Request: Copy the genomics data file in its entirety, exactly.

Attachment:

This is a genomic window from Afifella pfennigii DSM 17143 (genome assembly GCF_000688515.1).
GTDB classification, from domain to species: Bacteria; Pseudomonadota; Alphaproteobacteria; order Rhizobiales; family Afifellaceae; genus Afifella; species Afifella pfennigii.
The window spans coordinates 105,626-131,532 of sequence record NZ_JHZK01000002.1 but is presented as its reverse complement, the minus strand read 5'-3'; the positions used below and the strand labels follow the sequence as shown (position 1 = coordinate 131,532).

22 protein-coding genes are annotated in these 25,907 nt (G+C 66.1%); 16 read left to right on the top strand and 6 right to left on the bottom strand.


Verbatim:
This is a genomic window from Afifella pfennigii DSM 17143 (genome assembly GCF_000688515.1).
GTDB classification, from domain to species: Bacteria; Pseudomonadota; Alphaproteobacteria; order Rhizobiales; family Afifellaceae; genus Afifella; species Afifella pfennigii.
The window spans coordinates 105,626-131,532 of sequence record NZ_JHZK01000002.1 but is presented as its reverse complement, the minus strand read 5'-3'; the positions used below and the strand labels follow the sequence as shown (position 1 = coordinate 131,532).

22 protein-coding genes are annotated in these 25,907 nt (G+C 66.1%); 16 read left to right on the top strand and 6 right to left on the bottom strand.